# Percent problem

• Jul 6th 2010, 11:14 AM
sarahh
Percent problem
The length of one side of a square is increased by 25%. By what percent would the length of the adjacent side have to be decreased so that the area of the new figure (which will be rectangular) is the same as the area of the original square?

I'm not sure how they got the answer as 20%??
• Jul 6th 2010, 12:00 PM
eumyang
length of side of square = x
percent decrease = n

area of rectangle = length * width
length of rectangle = x + .25x = 1.25x ("25% increase")
width of rectangle = x - nx = x(1 - n) ("some percent decrease")
area of rectangle = area of square = x^2

So:
\displaystyle \begin{aligned} A &= l \times w \\ x^2 &= (1.25x)(x)(1 - n) \\ x^2 &= 1.25x^2(1 - n) \\ 1 &= 1.25(1 - n) \\ 1 &= 1.25 - 1.25n \\ -0.25 &= -1.25n \\ 0.2 &= n \end{aligned}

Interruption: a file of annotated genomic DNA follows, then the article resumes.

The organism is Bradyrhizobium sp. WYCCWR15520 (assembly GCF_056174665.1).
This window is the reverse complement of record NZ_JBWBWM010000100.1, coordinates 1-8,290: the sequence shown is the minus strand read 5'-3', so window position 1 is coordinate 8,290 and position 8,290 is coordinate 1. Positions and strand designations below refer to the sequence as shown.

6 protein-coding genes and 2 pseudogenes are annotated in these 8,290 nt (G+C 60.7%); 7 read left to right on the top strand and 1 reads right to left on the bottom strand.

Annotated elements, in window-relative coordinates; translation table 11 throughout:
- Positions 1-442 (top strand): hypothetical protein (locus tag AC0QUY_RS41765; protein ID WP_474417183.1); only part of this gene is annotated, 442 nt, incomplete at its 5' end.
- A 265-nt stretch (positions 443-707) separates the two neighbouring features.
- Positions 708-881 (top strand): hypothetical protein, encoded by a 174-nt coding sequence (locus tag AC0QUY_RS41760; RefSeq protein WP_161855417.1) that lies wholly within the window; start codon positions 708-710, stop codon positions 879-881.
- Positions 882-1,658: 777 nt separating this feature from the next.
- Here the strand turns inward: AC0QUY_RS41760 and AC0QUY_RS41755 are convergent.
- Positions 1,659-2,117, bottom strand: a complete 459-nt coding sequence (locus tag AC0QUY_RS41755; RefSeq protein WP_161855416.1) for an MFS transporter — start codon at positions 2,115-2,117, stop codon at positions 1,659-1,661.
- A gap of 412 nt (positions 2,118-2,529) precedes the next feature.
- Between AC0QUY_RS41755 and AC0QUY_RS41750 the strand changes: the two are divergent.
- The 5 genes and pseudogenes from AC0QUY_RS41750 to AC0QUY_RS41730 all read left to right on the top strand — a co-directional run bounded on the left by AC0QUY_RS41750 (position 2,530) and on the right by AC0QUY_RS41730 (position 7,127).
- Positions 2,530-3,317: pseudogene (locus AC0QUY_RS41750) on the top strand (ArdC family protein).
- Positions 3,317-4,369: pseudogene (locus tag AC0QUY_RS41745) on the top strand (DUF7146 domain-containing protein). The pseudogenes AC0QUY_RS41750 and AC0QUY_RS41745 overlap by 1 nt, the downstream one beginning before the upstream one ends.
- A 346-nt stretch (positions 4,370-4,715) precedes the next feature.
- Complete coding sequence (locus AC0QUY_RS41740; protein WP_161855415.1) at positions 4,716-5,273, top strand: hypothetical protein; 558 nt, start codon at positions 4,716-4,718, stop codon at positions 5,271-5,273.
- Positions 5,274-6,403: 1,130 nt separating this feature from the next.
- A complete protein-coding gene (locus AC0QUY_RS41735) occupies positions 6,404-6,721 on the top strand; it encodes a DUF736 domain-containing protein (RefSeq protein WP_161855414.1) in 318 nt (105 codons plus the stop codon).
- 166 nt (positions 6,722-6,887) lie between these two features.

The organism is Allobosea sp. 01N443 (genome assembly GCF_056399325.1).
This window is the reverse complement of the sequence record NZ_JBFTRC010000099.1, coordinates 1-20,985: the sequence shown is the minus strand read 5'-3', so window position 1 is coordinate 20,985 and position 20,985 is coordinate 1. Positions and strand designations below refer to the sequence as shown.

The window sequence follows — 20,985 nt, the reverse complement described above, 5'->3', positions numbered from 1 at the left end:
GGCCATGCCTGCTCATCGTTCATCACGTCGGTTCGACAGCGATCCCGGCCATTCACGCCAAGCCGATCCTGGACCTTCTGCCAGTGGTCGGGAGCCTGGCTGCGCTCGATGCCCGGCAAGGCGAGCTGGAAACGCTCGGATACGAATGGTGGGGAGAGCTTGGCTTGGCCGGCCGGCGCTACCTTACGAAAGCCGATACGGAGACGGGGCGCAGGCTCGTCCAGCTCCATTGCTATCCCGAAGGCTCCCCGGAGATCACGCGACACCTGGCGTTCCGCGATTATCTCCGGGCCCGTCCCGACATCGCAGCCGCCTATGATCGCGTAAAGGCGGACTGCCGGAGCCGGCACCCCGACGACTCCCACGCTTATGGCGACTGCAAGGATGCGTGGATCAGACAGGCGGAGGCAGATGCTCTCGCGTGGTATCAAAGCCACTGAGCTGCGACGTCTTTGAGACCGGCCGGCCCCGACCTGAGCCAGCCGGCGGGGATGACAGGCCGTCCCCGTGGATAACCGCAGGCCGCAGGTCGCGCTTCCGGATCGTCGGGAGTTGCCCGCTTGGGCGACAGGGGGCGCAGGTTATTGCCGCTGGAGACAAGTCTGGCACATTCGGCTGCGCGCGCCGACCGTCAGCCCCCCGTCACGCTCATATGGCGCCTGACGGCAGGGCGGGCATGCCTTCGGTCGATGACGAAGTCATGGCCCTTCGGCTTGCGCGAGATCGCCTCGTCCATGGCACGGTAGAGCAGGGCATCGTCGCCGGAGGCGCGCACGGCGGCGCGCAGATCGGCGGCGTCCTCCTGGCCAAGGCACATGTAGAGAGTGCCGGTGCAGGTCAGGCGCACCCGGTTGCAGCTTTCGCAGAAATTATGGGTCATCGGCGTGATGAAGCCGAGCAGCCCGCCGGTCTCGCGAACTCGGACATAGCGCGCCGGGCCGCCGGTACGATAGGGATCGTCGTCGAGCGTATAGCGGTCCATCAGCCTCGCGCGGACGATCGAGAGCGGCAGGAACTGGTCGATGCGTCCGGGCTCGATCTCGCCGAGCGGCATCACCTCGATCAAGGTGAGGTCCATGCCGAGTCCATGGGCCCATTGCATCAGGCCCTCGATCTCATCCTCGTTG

0.2 is 20%, so there needs to be a 20% decrease in the width.
• Jul 6th 2010, 12:15 PM
sarahh
Hi eumyang, your worked out solution makes sense but I don't understand why we set the initial length and width of the rectangle equal to the "values" you proposed??
• Jul 6th 2010, 12:46 PM
eumyang
If something is increased by 25%, you're taking a number and adding 25% of it. Say the number is 40. If you're increasing 40 by 25%, you take 25% of 40, which is 10 (0.25 * 40 = 10), and add it to 40 to get 50. In other words, 40 + 10 = 50.

Now, if you take a number x and increase it by 25%, do the same thing. 25% of x = 0.25x, and add it to the number: x + 0.25x, or 1.25x. Does that help?
• Jul 6th 2010, 01:23 PM
sarahh
That makes sense! Thanks!!